Cry Me a River, Right?

“Hand me my camera so I can get a photo of you in that outfit. It’s on the nav station and I don’t want to move.”

It’s not laziness that led me to make this request, not really. It’s more that I was almost warm and didn’t want to disturb the bubble of reasonable temperature that enveloped me here in what I call my hovel, a messy area on the settee complete with a selection of blankets and pillows. Yesterday, when I wasn’t cooking over a blessedly hot stove, I spent the entire day sitting here. All the things I did were done from this few square feet of space, covered in 100% spun polyester blankets, the only things that feel dry on the entire boat. Right now, natural fibers suck. Literally. They suck moisture from the air making us feel not just cold, but wet as well.
I keep the vision of my blessed children encircled once more by my loving momma’s arms firmly in the foreground of my mind to keep the feeling of chumpness for leaving Hawaii at bay. (Since they are both well into adulthood this vision is fleeting at best, but I need to believe my suffering has meaning. Just let me have this without judging, ‘kay?)

I know what you’re thinking: cry me a river, right? Well if you had seen this morning what we awoke to as the daily watery dawn crept in you would be more sympathetic to our plight. Grey gnarly seas, grey skies, even the air is grey. Yesterday we were visited by whales. They were grey. Grey grey grey. Not a blue hue anywhere. Mold has started to take hold on the inside of our dodger from the constant dampness. The mold? It is grey.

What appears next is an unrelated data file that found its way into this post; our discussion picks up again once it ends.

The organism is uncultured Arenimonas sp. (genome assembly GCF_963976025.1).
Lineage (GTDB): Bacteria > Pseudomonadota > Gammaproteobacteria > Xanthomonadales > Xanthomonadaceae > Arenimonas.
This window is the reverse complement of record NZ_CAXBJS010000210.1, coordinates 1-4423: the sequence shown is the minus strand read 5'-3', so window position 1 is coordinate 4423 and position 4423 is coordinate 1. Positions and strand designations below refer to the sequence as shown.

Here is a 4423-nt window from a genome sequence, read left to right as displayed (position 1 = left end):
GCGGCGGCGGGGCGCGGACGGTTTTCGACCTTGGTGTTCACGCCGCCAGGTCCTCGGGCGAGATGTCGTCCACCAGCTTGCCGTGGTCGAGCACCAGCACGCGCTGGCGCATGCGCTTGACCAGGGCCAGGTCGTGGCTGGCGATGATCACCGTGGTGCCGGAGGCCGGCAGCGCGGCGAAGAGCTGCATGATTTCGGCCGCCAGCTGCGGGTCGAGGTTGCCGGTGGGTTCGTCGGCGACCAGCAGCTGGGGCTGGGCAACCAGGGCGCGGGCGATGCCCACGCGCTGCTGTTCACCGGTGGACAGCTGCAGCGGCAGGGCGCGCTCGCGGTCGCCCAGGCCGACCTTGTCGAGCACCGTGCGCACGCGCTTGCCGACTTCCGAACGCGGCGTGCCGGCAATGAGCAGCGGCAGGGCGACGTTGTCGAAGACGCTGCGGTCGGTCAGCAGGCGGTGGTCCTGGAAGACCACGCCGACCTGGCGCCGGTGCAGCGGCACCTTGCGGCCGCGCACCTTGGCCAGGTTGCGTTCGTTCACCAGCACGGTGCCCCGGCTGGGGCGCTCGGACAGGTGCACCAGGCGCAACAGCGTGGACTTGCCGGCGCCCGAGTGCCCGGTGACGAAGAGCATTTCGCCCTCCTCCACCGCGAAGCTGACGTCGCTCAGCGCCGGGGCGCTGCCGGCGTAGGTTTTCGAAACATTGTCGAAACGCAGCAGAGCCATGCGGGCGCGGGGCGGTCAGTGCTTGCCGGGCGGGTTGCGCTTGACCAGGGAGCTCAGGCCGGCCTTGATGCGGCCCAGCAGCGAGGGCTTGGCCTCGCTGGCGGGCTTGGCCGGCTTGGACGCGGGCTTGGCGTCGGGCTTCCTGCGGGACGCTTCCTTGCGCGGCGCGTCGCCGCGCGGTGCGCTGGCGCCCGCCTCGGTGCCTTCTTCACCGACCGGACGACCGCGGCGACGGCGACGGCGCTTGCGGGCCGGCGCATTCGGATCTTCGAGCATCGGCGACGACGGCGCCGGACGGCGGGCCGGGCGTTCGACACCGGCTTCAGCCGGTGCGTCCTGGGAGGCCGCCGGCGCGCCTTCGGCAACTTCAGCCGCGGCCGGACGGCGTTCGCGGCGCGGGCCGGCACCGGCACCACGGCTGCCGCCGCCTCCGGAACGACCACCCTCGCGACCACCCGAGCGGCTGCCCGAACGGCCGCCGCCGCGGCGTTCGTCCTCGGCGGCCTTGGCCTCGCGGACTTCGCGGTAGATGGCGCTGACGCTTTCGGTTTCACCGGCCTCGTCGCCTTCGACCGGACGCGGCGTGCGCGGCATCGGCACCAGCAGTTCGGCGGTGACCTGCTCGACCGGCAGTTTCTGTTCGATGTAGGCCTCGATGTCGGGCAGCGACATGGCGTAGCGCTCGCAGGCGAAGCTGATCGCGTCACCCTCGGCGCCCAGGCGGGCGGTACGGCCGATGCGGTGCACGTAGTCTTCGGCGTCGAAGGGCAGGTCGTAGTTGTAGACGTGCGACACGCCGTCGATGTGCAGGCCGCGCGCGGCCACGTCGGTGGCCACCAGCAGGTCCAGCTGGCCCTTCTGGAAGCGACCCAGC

The boat was so rolly last night that over time my polar fleece bottom sheet worked its way completely off the mattress and I woke to find it wadded up under my feet. My hair, never my best asset in the morning, looked like a small rodent had made its burrow on my head and claimed it for its own. Honestly if the boat keeps this up my pillow will wear the hair right off of my head due to chafing; like those babies left on their backs in their cribs for too long, I predict the development of a bald spot.

Mike was in the cockpit because he can bear it up there. He had on my foulies, a thick wool sweater, his hiking boots to keep his feet warm, and I handed up his wool cap; an old friend that was a welcome touch to his increasingly heavy, grey ensemble. Today he added his sailing jacket. What’s next? Gloves? I tell you the last few days have given my daydreams of sailing in higher latitudes a bit of a challenge as the reality of cold sinks into my bones.

People who have been on board Galapagos will remember that we have a diesel heater and may wonder why we are not using it. The answer lies in the installation of said heater, which was on the boat when we bought it, a fact which I mention so you will know we were not in charge of that installation. In a word, if there is any wind the installation is worthless. Wind above 10 knots is likely to blow out the flame because someone called ‘Charlie Noble’ is the wrong Charlie for the task. Yesterday Mike did his darndest to get that stove going, only to fill the cabin with choking diesel smoke. A smoke filled cabin is not a good look when you are still 800 miles from land. So we have no heat to speak of unless we keep the oven going. Running the engine charges batteries and heats up the cabin and heats water for us, but we refuse to make way with the engine at this point so other than charging batteries because solar panels don’t do well in fog, it feels wasteful. So we layer on th e